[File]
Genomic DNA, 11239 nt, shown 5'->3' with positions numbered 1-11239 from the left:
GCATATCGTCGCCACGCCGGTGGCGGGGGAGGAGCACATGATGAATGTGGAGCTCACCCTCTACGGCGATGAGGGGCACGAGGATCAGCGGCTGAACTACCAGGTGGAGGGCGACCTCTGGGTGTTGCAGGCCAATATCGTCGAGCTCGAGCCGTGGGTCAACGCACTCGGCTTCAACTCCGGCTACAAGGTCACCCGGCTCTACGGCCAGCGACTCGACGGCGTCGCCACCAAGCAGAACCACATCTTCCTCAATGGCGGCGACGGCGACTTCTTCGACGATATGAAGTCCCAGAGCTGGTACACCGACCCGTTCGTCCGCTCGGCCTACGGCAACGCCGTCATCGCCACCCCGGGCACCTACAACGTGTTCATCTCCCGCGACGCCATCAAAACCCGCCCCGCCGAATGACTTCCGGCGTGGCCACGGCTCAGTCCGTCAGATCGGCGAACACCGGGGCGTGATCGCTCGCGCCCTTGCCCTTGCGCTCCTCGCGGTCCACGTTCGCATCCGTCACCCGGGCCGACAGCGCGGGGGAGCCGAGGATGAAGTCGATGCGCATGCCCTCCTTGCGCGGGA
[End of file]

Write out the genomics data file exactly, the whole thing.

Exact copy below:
Genomic DNA, 11239 nt, shown 5'->3' with positions numbered 1-11239 from the left:
GCATATCGTCGCCACGCCGGTGGCGGGGGAGGAGCACATGATGAATGTGGAGCTCACCCTCTACGGCGATGAGGGGCACGAGGATCAGCGGCTGAACTACCAGGTGGAGGGCGACCTCTGGGTGTTGCAGGCCAATATCGTCGAGCTCGAGCCGTGGGTCAACGCACTCGGCTTCAACTCCGGCTACAAGGTCACCCGGCTCTACGGCCAGCGACTCGACGGCGTCGCCACCAAGCAGAACCACATCTTCCTCAATGGCGGCGACGGCGACTTCTTCGACGATATGAAGTCCCAGAGCTGGTACACCGACCCGTTCGTCCGCTCGGCCTACGGCAACGCCGTCATCGCCACCCCGGGCACCTACAACGTGTTCATCTCCCGCGACGCCATCAAAACCCGCCCCGCCGAATGACTTCCGGCGTGGCCACGGCTCAGTCCGTCAGATCGGCGAACACCGGGGCGTGATCGCTCGCGCCCTTGCCCTTGCGCTCCTCGCGGTCCACGTTCGCATCCGTCACCCGGGCCGACAGCGCGGGGGAGCCGAGGATGAAGTCGATGCGCATGCCCTCCTTGCGCGGGA